Politics of the Female Body: Postcolonial Women Writers of the Third World

Politics of the Female Body: Postcolonial Women Writers of the Third World

Politics of the Female Body: Postcolonial Women Writers of the Third World

Politics of the Female Body: Postcolonial Women Writers of the Third World


Is it possible to simultaneously belong to and be exiled from a community? In Politics of the Female Body, Ketu H. Katrak argues that it is not only possible, but common, especially for women who have been subjects of colonial empires.

Through her careful analysis of postcolonial literary texts, Katrak uncovers the ways that the female body becomes a site of both oppression and resistance. She examines writers working in the English language, including Anita Desai from India, Ama Ata Aidoo from Ghana, and Merle Hodge from Trinidad, among others. The writers share colonial histories, a sense of solidarity, and resistance strategies in the on-going struggles of decolonization that center on the body.

Bringing together a rich selection of primary texts, Katrak examines published novels, poems, stories, and essays, as well as activist materials, oral histories, and pamphlets--forms that push against the boundaries of what is considered strictly literary. In these varied materials, she reveals common political and feminist alliances across geographic boundaries.

A unique comparative look at women's literary work and its relationship to the body in third world societies, this text will be of interest to literary scholars and to those working in the fields of postcolonial studies and women's studies.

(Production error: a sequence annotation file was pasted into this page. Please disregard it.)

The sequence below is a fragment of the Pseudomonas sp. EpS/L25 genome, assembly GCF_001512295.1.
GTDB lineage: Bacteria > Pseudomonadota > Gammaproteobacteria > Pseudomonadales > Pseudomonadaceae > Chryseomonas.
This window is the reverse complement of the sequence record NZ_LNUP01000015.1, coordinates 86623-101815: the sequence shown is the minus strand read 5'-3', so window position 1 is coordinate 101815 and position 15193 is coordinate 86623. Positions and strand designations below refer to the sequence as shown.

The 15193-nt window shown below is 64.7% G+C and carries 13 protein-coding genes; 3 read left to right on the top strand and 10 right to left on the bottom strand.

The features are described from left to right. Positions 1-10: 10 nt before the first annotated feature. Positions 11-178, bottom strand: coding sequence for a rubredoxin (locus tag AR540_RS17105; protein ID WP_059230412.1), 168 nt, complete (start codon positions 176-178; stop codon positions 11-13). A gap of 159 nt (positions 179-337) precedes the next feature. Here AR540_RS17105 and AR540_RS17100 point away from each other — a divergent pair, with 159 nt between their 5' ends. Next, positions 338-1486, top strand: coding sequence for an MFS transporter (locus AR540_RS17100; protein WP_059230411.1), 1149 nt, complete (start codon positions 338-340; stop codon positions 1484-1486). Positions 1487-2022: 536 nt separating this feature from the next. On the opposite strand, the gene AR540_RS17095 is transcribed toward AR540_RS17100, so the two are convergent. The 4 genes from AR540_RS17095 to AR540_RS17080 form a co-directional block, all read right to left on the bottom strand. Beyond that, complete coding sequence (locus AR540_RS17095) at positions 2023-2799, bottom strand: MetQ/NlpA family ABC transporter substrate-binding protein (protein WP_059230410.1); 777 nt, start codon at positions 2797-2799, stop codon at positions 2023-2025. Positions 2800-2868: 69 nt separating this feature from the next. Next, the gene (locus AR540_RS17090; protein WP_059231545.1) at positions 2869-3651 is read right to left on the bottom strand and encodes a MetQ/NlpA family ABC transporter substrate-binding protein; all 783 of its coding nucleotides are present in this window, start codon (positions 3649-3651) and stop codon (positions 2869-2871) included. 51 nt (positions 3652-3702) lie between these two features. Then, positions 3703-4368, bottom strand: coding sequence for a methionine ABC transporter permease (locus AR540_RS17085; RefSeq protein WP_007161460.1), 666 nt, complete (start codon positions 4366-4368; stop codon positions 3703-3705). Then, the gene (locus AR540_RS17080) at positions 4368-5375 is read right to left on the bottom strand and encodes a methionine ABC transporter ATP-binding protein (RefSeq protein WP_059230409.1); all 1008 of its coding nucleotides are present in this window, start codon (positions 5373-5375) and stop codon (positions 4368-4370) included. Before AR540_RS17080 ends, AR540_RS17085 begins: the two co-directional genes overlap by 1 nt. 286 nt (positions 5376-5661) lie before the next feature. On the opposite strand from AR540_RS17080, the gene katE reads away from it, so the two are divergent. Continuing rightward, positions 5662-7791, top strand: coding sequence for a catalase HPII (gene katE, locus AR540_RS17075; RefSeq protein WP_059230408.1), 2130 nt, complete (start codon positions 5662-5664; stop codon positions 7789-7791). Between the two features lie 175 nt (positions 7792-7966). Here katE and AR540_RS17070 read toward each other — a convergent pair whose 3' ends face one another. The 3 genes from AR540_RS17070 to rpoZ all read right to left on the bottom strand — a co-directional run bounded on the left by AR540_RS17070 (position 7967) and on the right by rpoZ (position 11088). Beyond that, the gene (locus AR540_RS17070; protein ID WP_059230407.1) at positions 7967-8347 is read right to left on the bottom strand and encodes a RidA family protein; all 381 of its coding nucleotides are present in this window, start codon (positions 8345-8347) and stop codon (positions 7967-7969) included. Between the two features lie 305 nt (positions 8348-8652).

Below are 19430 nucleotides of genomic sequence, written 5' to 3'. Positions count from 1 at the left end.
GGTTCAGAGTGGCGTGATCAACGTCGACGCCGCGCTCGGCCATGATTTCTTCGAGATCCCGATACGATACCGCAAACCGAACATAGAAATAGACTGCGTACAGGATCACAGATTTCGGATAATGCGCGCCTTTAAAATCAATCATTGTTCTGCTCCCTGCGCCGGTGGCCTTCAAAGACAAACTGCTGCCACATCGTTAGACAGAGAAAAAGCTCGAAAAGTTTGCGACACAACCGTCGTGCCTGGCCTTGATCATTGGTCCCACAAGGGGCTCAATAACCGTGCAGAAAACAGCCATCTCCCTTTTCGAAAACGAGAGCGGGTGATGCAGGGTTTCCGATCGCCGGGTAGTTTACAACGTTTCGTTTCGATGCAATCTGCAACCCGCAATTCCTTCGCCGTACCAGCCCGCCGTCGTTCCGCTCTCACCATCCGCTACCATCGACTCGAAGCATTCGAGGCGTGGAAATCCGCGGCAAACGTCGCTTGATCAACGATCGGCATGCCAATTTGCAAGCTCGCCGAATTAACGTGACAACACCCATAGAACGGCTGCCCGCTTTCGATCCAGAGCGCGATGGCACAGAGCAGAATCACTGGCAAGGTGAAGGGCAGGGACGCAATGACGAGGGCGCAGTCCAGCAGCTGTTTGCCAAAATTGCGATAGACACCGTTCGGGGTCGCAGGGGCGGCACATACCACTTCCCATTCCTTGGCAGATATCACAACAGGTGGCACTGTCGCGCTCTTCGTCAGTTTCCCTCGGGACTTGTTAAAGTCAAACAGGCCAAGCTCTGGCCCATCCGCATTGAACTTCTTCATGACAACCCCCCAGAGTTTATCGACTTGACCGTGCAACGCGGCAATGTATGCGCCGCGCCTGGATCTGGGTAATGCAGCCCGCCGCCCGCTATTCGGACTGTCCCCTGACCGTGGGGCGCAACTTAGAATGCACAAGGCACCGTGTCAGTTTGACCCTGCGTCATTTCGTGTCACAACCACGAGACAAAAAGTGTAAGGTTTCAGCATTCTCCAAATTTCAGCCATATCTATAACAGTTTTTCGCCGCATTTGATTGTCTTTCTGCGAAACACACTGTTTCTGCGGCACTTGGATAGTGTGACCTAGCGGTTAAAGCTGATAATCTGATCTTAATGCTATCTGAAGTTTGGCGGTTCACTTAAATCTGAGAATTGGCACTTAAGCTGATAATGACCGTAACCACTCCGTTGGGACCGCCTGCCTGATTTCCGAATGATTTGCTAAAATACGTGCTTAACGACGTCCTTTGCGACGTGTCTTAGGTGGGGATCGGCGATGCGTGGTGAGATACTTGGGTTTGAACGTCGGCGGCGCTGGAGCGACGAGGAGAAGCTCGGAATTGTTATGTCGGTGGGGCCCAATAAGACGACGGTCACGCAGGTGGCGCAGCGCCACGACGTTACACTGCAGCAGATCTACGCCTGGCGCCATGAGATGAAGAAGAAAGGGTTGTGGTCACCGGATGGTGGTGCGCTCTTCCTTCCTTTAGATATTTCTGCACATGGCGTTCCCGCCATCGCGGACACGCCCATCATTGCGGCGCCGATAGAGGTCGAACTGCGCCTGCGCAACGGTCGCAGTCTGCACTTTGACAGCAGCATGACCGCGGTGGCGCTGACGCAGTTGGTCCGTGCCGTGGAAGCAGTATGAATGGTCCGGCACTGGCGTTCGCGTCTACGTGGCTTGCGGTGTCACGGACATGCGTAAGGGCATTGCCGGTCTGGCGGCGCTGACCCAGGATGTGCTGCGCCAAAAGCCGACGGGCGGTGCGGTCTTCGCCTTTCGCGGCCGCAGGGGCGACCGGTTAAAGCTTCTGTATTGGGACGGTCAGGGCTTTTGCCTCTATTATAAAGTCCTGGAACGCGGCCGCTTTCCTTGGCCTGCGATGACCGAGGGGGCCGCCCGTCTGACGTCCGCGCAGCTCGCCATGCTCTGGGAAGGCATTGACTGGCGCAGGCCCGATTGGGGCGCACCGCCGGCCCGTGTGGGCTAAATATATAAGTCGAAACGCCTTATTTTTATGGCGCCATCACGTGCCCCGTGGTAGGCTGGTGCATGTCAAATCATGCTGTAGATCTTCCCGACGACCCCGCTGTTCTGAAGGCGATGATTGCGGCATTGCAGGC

I am Indian, very brown, born in
Malabar, I speak three languages, write in
Two, dream in one. Don’t write in English, they said,
English is not your mother-tongue. Why not leave
Me alone, critics, friends…. The language I speak
Becomes mine

—Kamala Das, “An Introduction,”
The Old Playhouse and Other Poems

Women with faces full of hope and life crowd on dusty benches in the auditorium of St. Joseph’s College, near Calicut, Kerala. They are gathered from all over India, from villages, small towns and cities, some traveling for two nights on the train to reach this place in southern India for the Fourth National Conference of Women’s Movements in India, December 1990. I have arrived by plane from my native home in Bombay (via Amherst, Massachusetts, where I lived and worked at that time), flying Air Asiatic, a fledgling new carrier recently established by an enterprising Kerala native, now wealthy in the Middle East. The airline had only two planes at that time, and the entire ground staff arrived onto the Calicut air-strip to welcome us, quite a contrast to landing on one of several runways in Los Angeles, or New York, taxi-ing, and parking at gates leading directly into jetways and plush terminals.

Here in Calicut, we step down the ladder and onto the ground. I am as much, even more, a stranger here than I am in unfamiliar cities in the United States. Here, I must negotiate taxi-fare, without really knowing how far we have to go. I show the written address to the driver, and give myself over to the possibility of a circuitous route and a high fare! Finally, we pull into the St. Joseph’s College compound, and as I join the nearly two thousand women at this activist conference, I enter a unique learning experience . . .

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